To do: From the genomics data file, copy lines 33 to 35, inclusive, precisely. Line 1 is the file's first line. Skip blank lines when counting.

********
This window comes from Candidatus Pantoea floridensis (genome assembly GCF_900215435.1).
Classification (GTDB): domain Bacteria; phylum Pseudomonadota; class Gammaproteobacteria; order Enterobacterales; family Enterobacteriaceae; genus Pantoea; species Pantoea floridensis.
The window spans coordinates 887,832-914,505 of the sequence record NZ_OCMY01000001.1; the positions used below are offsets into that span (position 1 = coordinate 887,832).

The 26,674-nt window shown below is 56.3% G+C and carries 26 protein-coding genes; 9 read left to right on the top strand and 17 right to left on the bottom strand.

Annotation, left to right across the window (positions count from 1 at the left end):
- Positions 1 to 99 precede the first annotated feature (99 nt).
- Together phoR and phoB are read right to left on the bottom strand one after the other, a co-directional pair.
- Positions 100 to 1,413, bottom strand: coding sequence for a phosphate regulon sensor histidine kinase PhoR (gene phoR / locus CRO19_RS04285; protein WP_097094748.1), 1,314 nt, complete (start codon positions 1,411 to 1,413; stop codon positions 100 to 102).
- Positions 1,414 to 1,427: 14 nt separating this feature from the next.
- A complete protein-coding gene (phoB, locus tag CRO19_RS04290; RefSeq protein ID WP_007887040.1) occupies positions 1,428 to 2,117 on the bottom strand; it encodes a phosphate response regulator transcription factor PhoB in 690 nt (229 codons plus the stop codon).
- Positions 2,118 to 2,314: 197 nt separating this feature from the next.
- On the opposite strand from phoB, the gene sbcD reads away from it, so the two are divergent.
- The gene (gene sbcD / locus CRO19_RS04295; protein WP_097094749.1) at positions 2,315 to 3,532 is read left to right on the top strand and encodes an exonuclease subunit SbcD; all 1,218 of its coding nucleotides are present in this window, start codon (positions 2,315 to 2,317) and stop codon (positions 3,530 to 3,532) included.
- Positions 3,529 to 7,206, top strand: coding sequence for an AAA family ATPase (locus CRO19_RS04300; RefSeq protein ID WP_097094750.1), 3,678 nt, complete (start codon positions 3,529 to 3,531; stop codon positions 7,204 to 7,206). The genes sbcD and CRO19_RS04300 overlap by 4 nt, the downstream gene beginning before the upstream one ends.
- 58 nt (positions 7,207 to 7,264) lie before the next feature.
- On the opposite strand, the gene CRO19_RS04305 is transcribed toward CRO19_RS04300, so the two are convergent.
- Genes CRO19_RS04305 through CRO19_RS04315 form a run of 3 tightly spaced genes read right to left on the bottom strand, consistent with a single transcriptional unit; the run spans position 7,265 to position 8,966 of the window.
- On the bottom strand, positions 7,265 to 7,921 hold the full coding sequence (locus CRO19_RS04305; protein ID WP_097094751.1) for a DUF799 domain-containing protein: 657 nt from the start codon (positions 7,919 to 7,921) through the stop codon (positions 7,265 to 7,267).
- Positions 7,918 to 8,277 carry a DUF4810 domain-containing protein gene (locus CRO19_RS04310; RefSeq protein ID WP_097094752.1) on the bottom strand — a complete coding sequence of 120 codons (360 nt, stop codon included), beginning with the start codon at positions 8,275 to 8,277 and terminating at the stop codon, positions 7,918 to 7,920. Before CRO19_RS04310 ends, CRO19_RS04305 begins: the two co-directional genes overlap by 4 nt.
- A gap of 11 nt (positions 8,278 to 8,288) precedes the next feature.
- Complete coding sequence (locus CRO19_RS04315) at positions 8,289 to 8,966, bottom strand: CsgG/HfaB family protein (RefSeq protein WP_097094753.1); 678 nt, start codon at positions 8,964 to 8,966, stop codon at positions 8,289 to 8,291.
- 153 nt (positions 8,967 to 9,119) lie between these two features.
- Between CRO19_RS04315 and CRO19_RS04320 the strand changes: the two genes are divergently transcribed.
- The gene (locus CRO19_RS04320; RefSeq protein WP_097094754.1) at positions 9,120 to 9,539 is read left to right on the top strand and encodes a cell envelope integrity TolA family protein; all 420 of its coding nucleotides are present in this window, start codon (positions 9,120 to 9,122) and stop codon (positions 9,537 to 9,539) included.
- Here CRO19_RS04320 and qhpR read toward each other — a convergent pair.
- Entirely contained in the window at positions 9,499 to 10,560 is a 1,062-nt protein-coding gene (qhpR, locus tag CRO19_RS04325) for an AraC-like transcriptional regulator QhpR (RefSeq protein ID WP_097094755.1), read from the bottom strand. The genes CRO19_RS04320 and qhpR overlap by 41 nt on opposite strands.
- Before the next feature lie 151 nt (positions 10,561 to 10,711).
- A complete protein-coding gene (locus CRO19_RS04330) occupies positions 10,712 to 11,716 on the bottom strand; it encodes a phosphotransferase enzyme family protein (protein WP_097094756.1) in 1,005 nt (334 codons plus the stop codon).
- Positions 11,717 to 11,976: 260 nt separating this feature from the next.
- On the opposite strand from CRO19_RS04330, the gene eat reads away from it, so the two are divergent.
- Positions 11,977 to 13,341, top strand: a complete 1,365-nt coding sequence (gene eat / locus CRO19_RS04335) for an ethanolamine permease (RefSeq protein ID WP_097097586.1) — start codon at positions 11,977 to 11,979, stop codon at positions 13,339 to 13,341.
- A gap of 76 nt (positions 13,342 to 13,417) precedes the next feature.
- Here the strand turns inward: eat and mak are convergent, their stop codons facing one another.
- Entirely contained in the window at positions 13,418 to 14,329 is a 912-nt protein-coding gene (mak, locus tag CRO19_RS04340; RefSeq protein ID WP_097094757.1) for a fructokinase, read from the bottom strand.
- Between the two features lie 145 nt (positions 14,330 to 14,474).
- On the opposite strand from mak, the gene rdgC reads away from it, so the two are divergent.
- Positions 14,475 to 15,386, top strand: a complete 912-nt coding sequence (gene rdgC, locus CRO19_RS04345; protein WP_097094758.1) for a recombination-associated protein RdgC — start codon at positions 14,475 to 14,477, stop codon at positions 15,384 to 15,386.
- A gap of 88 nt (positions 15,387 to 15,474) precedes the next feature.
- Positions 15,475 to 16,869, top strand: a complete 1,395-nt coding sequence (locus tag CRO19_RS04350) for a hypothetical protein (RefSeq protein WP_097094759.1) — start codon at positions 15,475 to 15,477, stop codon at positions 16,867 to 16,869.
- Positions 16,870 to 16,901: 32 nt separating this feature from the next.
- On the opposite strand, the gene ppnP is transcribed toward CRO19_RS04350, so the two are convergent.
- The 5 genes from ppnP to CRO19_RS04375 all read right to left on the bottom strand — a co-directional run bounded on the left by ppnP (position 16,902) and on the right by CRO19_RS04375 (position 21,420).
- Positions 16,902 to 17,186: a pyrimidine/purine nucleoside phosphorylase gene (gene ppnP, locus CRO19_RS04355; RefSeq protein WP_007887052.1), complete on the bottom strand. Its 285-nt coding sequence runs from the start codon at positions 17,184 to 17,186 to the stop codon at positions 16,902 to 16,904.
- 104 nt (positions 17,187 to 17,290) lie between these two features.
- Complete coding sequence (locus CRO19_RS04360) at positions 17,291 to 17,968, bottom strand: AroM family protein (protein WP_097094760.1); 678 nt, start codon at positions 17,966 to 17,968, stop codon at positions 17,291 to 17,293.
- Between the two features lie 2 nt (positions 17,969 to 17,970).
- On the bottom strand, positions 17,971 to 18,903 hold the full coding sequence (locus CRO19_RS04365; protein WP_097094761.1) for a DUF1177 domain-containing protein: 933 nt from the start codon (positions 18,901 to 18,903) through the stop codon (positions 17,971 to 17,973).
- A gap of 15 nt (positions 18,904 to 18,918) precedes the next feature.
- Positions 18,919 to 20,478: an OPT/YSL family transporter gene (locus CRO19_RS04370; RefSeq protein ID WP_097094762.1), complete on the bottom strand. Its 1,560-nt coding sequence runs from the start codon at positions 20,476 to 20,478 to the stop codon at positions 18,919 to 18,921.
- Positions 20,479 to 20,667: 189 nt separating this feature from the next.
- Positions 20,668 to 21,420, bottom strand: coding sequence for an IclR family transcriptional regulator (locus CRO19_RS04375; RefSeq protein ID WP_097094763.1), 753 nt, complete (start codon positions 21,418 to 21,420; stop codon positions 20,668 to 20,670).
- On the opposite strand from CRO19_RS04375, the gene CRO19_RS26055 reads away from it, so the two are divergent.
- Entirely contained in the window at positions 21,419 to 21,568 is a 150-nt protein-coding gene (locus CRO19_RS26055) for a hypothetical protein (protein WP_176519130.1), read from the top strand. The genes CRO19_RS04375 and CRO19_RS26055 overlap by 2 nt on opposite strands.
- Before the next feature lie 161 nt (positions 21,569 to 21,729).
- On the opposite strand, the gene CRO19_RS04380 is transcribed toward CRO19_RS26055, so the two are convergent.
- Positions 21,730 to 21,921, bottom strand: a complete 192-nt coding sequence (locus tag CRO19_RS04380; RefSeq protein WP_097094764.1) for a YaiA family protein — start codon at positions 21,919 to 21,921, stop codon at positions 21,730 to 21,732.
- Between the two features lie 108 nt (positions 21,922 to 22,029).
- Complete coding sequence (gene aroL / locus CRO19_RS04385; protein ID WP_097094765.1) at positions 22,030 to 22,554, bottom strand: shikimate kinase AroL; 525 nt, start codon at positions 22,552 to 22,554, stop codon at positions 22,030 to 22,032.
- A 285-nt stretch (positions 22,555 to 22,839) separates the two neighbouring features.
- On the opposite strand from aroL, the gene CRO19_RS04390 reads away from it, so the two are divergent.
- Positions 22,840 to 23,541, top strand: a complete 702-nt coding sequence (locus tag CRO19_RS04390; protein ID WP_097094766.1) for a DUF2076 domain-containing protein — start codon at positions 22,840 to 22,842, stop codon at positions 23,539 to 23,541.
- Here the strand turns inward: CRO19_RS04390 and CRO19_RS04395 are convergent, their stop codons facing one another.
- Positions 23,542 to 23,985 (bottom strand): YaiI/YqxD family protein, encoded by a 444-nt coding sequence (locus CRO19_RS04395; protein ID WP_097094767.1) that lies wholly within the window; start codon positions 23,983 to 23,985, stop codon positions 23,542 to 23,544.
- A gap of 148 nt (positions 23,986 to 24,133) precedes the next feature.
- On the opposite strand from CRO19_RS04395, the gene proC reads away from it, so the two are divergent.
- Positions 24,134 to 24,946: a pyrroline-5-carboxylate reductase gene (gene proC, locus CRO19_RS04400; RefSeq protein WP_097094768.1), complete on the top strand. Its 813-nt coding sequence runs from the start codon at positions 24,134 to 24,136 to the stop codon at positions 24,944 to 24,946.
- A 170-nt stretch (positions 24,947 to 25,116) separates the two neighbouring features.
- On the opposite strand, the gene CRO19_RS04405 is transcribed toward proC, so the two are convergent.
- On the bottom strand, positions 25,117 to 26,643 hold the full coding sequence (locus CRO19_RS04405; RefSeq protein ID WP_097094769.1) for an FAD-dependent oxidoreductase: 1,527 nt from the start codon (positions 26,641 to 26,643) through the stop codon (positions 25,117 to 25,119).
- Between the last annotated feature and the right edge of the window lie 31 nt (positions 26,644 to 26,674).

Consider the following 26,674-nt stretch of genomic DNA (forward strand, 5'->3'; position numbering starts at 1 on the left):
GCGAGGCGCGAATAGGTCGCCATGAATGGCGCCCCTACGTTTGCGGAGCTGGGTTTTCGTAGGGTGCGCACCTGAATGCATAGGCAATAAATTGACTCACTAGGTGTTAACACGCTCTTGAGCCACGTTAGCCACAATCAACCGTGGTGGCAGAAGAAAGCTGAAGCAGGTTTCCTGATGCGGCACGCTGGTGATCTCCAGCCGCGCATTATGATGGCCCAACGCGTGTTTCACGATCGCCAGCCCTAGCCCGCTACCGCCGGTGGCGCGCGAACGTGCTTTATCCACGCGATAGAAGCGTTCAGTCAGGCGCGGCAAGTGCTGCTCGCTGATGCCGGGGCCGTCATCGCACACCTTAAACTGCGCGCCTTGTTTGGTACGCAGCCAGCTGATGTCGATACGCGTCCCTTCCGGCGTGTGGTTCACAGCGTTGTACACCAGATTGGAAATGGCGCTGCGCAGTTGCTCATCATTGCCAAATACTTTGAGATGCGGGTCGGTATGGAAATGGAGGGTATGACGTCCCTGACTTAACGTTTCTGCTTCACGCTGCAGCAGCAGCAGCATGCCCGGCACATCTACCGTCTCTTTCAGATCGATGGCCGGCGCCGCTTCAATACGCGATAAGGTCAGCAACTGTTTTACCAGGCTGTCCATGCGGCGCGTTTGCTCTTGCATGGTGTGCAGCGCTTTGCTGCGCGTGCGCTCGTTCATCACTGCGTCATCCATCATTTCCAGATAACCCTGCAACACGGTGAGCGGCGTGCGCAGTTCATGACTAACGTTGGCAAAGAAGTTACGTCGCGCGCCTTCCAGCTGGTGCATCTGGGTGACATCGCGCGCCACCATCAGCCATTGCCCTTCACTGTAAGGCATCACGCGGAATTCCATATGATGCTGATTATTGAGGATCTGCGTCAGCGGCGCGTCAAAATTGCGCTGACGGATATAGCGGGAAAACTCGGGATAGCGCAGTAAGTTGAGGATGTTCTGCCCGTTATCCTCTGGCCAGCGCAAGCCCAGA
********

- Here the strand turns inward: eat and mak are convergent, their stop codons facing one another.
- Entirely contained in the window at positions 13,418 to 14,329 is a 912-nt protein-coding gene (mak, locus tag CRO19_RS04340; RefSeq protein ID WP_097094757.1) for a fructokinase, read from the bottom strand.
- Between the two features lie 145 nt (positions 14,330 to 14,474).